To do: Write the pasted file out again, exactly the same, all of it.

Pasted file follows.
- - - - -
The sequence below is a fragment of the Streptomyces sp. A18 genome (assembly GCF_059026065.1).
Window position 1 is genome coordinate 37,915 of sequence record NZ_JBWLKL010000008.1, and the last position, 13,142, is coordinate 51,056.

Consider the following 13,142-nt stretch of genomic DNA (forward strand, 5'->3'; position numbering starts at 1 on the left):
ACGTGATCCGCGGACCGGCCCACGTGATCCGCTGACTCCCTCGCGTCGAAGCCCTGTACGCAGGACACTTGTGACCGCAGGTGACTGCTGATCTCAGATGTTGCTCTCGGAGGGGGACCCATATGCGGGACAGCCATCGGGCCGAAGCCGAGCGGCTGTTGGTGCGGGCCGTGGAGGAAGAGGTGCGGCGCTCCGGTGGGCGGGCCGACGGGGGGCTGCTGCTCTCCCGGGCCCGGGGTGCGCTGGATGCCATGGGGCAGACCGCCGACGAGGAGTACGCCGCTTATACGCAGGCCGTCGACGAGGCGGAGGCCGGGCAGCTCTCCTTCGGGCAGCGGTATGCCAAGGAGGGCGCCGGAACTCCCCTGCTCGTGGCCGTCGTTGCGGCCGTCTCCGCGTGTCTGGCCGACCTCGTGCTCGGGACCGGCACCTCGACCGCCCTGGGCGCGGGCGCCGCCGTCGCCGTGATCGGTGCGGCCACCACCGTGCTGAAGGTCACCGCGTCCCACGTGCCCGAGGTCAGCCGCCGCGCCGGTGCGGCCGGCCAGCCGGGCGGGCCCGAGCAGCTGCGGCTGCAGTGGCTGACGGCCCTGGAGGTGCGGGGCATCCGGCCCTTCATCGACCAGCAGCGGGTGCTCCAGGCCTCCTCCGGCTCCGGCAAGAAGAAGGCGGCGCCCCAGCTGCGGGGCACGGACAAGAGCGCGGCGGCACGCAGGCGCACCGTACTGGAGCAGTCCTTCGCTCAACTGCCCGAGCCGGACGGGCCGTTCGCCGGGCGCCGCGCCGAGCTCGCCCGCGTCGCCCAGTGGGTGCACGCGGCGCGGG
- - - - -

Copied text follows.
The sequence below is a fragment of the Streptomyces sp. A18 genome (assembly GCF_059026065.1).
Window position 1 is genome coordinate 37,915 of sequence record NZ_JBWLKL010000008.1, and the last position, 13,142, is coordinate 51,056.

Consider the following 13,142-nt stretch of genomic DNA (forward strand, 5'->3'; position numbering starts at 1 on the left):
ACGTGATCCGCGGACCGGCCCACGTGATCCGCTGACTCCCTCGCGTCGAAGCCCTGTACGCAGGACACTTGTGACCGCAGGTGACTGCTGATCTCAGATGTTGCTCTCGGAGGGGGACCCATATGCGGGACAGCCATCGGGCCGAAGCCGAGCGGCTGTTGGTGCGGGCCGTGGAGGAAGAGGTGCGGCGCTCCGGTGGGCGGGCCGACGGGGGGCTGCTGCTCTCCCGGGCCCGGGGTGCGCTGGATGCCATGGGGCAGACCGCCGACGAGGAGTACGCCGCTTATACGCAGGCCGTCGACGAGGCGGAGGCCGGGCAGCTCTCCTTCGGGCAGCGGTATGCCAAGGAGGGCGCCGGAACTCCCCTGCTCGTGGCCGTCGTTGCGGCCGTCTCCGCGTGTCTGGCCGACCTCGTGCTCGGGACCGGCACCTCGACCGCCCTGGGCGCGGGCGCCGCCGTCGCCGTGATCGGTGCGGCCACCACCGTGCTGAAGGTCACCGCGTCCCACGTGCCCGAGGTCAGCCGCCGCGCCGGTGCGGCCGGCCAGCCGGGCGGGCCCGAGCAGCTGCGGCTGCAGTGGCTGACGGCCCTGGAGGTGCGGGGCATCCGGCCCTTCATCGACCAGCAGCGGGTGCTCCAGGCCTCCTCCGGCTCCGGCAAGAAGAAGGCGGCGCCCCAGCTGCGGGGCACGGACAAGAGCGCGGCGGCACGCAGGCGCACCGTACTGGAGCAGTCCTTCGCTCAACTGCCCGAGCCGGACGGGCCGTTCGCCGGGCGCCGCGCCGAGCTCGCCCGCGTCGCCCAGTGGGTGCACGCGGCGCGGG